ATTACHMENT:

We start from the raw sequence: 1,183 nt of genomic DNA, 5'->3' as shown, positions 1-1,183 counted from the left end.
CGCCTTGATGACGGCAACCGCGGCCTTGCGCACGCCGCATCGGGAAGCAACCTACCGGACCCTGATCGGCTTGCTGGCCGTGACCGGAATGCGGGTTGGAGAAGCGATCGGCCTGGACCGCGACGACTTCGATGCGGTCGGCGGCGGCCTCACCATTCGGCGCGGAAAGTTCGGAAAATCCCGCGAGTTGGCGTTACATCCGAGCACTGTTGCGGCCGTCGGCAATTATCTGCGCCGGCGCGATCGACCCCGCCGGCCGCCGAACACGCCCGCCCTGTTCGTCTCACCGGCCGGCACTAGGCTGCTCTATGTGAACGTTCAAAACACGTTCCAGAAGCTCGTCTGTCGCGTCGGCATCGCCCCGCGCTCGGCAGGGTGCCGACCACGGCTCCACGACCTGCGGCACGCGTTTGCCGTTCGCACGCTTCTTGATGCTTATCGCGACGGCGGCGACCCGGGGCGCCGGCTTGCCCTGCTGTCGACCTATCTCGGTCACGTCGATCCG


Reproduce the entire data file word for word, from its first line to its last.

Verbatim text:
We start from the raw sequence: 1,183 nt of genomic DNA, 5'->3' as shown, positions 1-1,183 counted from the left end.
CGCCTTGATGACGGCAACCGCGGCCTTGCGCACGCCGCATCGGGAAGCAACCTACCGGACCCTGATCGGCTTGCTGGCCGTGACCGGAATGCGGGTTGGAGAAGCGATCGGCCTGGACCGCGACGACTTCGATGCGGTCGGCGGCGGCCTCACCATTCGGCGCGGAAAGTTCGGAAAATCCCGCGAGTTGGCGTTACATCCGAGCACTGTTGCGGCCGTCGGCAATTATCTGCGCCGGCGCGATCGACCCCGCCGGCCGCCGAACACGCCCGCCCTGTTCGTCTCACCGGCCGGCACTAGGCTGCTCTATGTGAACGTTCAAAACACGTTCCAGAAGCTCGTCTGTCGCGTCGGCATCGCCCCGCGCTCGGCAGGGTGCCGACCACGGCTCCACGACCTGCGGCACGCGTTTGCCGTTCGCACGCTTCTTGATGCTTATCGCGACGGCGGCGACCCGGGGCGCCGGCTTGCCCTGCTGTCGACCTATCTCGGTCACGTCGATCCG